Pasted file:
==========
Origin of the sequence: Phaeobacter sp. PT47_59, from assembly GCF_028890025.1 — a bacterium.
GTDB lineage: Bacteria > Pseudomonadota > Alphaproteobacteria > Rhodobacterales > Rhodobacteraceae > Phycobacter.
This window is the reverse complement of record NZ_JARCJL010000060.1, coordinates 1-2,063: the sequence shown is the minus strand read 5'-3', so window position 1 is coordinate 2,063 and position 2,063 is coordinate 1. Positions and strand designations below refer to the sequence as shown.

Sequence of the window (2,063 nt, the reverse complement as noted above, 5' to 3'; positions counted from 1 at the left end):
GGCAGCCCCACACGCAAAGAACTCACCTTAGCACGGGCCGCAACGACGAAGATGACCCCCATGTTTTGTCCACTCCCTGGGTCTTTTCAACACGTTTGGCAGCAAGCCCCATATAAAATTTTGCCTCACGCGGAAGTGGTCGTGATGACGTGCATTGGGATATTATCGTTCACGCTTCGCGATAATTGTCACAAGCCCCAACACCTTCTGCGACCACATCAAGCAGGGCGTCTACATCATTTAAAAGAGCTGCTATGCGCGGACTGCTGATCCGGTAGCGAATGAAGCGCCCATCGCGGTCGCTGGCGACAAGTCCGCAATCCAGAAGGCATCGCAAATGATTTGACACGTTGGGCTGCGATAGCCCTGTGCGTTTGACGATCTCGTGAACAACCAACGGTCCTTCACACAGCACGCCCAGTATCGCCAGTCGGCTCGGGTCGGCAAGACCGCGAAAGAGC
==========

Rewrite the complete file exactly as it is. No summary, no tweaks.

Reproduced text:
Origin of the sequence: Phaeobacter sp. PT47_59, from assembly GCF_028890025.1 — a bacterium.
GTDB lineage: Bacteria > Pseudomonadota > Alphaproteobacteria > Rhodobacterales > Rhodobacteraceae > Phycobacter.
This window is the reverse complement of record NZ_JARCJL010000060.1, coordinates 1-2,063: the sequence shown is the minus strand read 5'-3', so window position 1 is coordinate 2,063 and position 2,063 is coordinate 1. Positions and strand designations below refer to the sequence as shown.

Sequence of the window (2,063 nt, the reverse complement as noted above, 5' to 3'; positions counted from 1 at the left end):
GGCAGCCCCACACGCAAAGAACTCACCTTAGCACGGGCCGCAACGACGAAGATGACCCCCATGTTTTGTCCACTCCCTGGGTCTTTTCAACACGTTTGGCAGCAAGCCCCATATAAAATTTTGCCTCACGCGGAAGTGGTCGTGATGACGTGCATTGGGATATTATCGTTCACGCTTCGCGATAATTGTCACAAGCCCCAACACCTTCTGCGACCACATCAAGCAGGGCGTCTACATCATTTAAAAGAGCTGCTATGCGCGGACTGCTGATCCGGTAGCGAATGAAGCGCCCATCGCGGTCGCTGGCGACAAGTCCGCAATCCAGAAGGCATCGCAAATGATTTGACACGTTGGGCTGCGATAGCCCTGTGCGTTTGACGATCTCGTGAACAACCAACGGTCCTTCACACAGCACGCCCAGTATCGCCAGTCGGCTCGGGTCGGCAAGACCGCGAAAGAGC